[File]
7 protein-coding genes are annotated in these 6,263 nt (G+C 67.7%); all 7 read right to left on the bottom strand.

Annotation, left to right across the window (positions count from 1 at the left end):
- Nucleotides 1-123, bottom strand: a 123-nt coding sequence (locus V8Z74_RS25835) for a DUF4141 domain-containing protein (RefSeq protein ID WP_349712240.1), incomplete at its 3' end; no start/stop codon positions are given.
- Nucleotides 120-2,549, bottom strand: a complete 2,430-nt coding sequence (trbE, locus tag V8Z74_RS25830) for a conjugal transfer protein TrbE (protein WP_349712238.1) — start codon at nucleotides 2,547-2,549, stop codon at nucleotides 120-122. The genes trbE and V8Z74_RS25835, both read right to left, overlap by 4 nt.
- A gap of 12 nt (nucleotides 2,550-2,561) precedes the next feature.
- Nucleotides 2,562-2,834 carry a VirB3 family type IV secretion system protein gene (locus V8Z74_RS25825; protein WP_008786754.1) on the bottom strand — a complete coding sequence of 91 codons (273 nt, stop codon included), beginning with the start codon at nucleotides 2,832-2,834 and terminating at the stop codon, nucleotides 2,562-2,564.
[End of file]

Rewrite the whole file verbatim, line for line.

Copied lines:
7 protein-coding genes are annotated in these 6,263 nt (G+C 67.7%); all 7 read right to left on the bottom strand.

Annotation, left to right across the window (positions count from 1 at the left end):
- Nucleotides 1-123, bottom strand: a 123-nt coding sequence (locus V8Z74_RS25835) for a DUF4141 domain-containing protein (RefSeq protein ID WP_349712240.1), incomplete at its 3' end; no start/stop codon positions are given.
- Nucleotides 120-2,549, bottom strand: a complete 2,430-nt coding sequence (trbE, locus tag V8Z74_RS25830) for a conjugal transfer protein TrbE (protein WP_349712238.1) — start codon at nucleotides 2,547-2,549, stop codon at nucleotides 120-122. The genes trbE and V8Z74_RS25835, both read right to left, overlap by 4 nt.
- A gap of 12 nt (nucleotides 2,550-2,561) precedes the next feature.
- Nucleotides 2,562-2,834 carry a VirB3 family type IV secretion system protein gene (locus V8Z74_RS25825; protein WP_008786754.1) on the bottom strand — a complete coding sequence of 91 codons (273 nt, stop codon included), beginning with the start codon at nucleotides 2,832-2,834 and terminating at the stop codon, nucleotides 2,562-2,564.